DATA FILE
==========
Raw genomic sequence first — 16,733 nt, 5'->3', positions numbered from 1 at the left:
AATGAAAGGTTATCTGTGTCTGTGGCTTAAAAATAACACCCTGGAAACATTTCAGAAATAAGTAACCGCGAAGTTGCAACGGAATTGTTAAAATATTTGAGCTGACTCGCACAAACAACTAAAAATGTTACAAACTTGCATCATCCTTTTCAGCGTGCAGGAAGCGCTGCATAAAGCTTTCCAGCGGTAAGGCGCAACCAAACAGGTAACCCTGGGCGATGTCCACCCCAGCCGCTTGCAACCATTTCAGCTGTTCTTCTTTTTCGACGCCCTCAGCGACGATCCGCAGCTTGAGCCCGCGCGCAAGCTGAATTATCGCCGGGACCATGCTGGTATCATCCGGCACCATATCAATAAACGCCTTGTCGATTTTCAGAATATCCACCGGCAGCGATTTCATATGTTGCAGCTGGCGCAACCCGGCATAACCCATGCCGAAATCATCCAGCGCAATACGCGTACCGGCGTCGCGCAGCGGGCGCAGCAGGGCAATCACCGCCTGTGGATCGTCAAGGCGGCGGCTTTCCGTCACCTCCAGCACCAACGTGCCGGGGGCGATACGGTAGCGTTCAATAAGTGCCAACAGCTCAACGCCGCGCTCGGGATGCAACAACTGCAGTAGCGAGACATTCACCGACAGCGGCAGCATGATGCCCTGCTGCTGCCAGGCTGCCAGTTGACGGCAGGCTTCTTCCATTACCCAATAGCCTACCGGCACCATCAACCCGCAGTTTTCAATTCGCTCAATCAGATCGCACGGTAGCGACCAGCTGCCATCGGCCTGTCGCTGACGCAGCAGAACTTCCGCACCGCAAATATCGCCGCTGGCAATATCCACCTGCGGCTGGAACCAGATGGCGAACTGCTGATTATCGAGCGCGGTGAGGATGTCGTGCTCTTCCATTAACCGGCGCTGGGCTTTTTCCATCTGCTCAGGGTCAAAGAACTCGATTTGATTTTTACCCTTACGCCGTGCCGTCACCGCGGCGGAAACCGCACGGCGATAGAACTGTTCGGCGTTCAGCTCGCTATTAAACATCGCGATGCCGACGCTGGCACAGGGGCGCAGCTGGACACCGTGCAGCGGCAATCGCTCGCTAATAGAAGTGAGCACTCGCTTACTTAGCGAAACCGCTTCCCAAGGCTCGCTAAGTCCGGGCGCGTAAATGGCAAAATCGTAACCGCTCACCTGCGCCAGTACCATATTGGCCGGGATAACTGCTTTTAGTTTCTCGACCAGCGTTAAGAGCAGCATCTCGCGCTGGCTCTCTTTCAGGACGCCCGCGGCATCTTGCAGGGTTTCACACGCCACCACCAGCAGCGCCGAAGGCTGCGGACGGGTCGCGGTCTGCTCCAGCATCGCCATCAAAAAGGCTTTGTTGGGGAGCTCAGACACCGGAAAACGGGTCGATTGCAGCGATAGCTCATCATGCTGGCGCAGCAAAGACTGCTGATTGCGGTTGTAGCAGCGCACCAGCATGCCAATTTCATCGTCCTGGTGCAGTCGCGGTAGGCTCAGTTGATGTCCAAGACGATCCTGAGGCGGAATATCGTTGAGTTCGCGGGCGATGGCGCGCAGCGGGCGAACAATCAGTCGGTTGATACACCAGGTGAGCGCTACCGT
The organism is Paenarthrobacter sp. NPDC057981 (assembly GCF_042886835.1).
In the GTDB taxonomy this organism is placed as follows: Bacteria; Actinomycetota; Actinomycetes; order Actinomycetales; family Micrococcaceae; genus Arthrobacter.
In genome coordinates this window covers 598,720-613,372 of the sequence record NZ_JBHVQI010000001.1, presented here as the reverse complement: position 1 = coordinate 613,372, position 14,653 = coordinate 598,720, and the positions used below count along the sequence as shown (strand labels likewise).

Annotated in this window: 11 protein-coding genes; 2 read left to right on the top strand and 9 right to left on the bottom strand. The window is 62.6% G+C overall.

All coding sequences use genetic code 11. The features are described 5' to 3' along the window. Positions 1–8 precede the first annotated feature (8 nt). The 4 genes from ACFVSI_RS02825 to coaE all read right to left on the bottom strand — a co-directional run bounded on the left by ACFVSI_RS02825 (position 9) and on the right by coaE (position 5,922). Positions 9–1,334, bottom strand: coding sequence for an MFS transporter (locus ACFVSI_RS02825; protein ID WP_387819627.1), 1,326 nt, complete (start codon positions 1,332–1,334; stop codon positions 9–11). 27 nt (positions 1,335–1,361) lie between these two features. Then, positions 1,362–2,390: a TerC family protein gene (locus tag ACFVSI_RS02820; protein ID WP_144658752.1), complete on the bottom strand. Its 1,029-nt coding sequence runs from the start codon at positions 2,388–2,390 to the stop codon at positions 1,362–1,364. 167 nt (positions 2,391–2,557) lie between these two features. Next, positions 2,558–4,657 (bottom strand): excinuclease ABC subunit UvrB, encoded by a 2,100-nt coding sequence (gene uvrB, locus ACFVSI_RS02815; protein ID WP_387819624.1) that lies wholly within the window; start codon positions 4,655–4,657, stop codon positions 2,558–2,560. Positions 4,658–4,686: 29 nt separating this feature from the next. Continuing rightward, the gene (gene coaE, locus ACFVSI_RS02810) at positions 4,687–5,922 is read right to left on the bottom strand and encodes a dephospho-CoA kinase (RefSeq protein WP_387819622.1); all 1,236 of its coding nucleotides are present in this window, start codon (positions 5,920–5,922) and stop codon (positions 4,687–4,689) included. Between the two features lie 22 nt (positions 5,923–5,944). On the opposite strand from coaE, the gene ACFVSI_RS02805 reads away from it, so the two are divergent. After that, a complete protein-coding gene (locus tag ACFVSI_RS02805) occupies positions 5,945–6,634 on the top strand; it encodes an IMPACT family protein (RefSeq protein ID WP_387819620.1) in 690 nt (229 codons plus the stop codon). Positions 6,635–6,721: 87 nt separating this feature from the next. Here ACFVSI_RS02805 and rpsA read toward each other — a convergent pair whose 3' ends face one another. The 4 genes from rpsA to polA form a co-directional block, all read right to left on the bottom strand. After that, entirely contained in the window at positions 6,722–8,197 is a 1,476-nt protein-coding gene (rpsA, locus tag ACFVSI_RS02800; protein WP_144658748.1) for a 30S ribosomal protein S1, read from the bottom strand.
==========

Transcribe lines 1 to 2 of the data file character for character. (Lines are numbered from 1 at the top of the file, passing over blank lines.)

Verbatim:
Raw genomic sequence first — 16,733 nt, 5'->3', positions numbered from 1 at the left:
AATGAAAGGTTATCTGTGTCTGTGGCTTAAAAATAACACCCTGGAAACATTTCAGAAATAAGTAACCGCGAAGTTGCAACGGAATTGTTAAAATATTTGAGCTGACTCGCACAAACAACTAAAAATGTTACAAACTTGCATCATCCTTTTCAGCGTGCAGGAAGCGCTGCATAAAGCTTTCCAGCGGTAAGGCGCAACCAAACAGGTAACCCTGGGCGATGTCCACCCCAGCCGCTTGCAACCATTTCAGCTGTTCTTCTTTTTCGACGCCCTCAGCGACGATCCGCAGCTTGAGCCCGCGCGCAAGCTGAATTATCGCCGGGACCATGCTGGTATCATCCGGCACCATATCAATAAACGCCTTGTCGATTTTCAGAATATCCACCGGCAGCGATTTCATATGTTGCAGCTGGCGCAACCCGGCATAACCCATGCCGAAATCATCCAGCGCAATACGCGTACCGGCGTCGCGCAGCGGGCGCAGCAGGGCAATCACCGCCTGTGGATCGTCAAGGCGGCGGCTTTCCGTCACCTCCAGCACCAACGTGCCGGGGGCGATACGGTAGCGTTCAATAAGTGCCAACAGCTCAACGCCGCGCTCGGGATGCAACAACTGCAGTAGCGAGACATTCACCGACAGCGGCAGCATGATGCCCTGCTGCTGCCAGGCTGCCAGTTGACGGCAGGCTTCTTCCATTACCCAATAGCCTACCGGCACCATCAACCCGCAGTTTTCAATTCGCTCAATCAGATCGCACGGTAGCGACCAGCTGCCATCGGCCTGTCGCTGACGCAGCAGAACTTCCGCACCGCAAATATCGCCGCTGGCAATATCCACCTGCGGCTGGAACCAGATGGCGAACTGCTGATTATCGAGCGCGGTGAGGATGTCGTGCTCTTCCATTAACCGGCGCTGGGCTTTTTCCATCTGCTCAGGGTCAAAGAACTCGATTTGATTTTTACCCTTACGCCGTGCCGTCACCGCGGCGGAAACCGCACGGCGATAGAACTGTTCGGCGTTCAGCTCGCTATTAAACATCGCGATGCCGACGCTGGCACAGGGGCGCAGCTGGACACCGTGCAGCGGCAATCGCTCGCTAATAGAAGTGAGCACTCGCTTACTTAGCGAAACCGCTTCCCAAGGCTCGCTAAGTCCGGGCGCGTAAATGGCAAAATCGTAACCGCTCACCTGCGCCAGTACCATATTGGCCGGGATAACTGCTTTTAGTTTCTCGACCAGCGTTAAGAGCAGCATCTCGCGCTGGCTCTCTTTCAGGACGCCCGCGGCATCTTGCAGGGTTTCACACGCCACCACCAGCAGCGCCGAAGGCTGCGGACGGGTCGCGGTCTGCTCCAGCATCGCCATCAAAAAGGCTTTGTTGGGGAGCTCAGACACCGGAAAACGGGTCGATTGCAGCGATAGCTCATCATGCTGGCGCAGCAAAGACTGCTGATTGCGGTTGTAGCAGCGCACCAGCATGCCAATTTCATCGTCCTGGTGCAGTCGCGGTAGGCTCAGTTGATGTCCAAGACGATCCTGAGGCGGAATATCGTTGAGTTCGCGGGCGATGGCGCGCAGCGGGCGAACAATCAGTCGGTTGATACACCAGGTGAGCGCTACCGT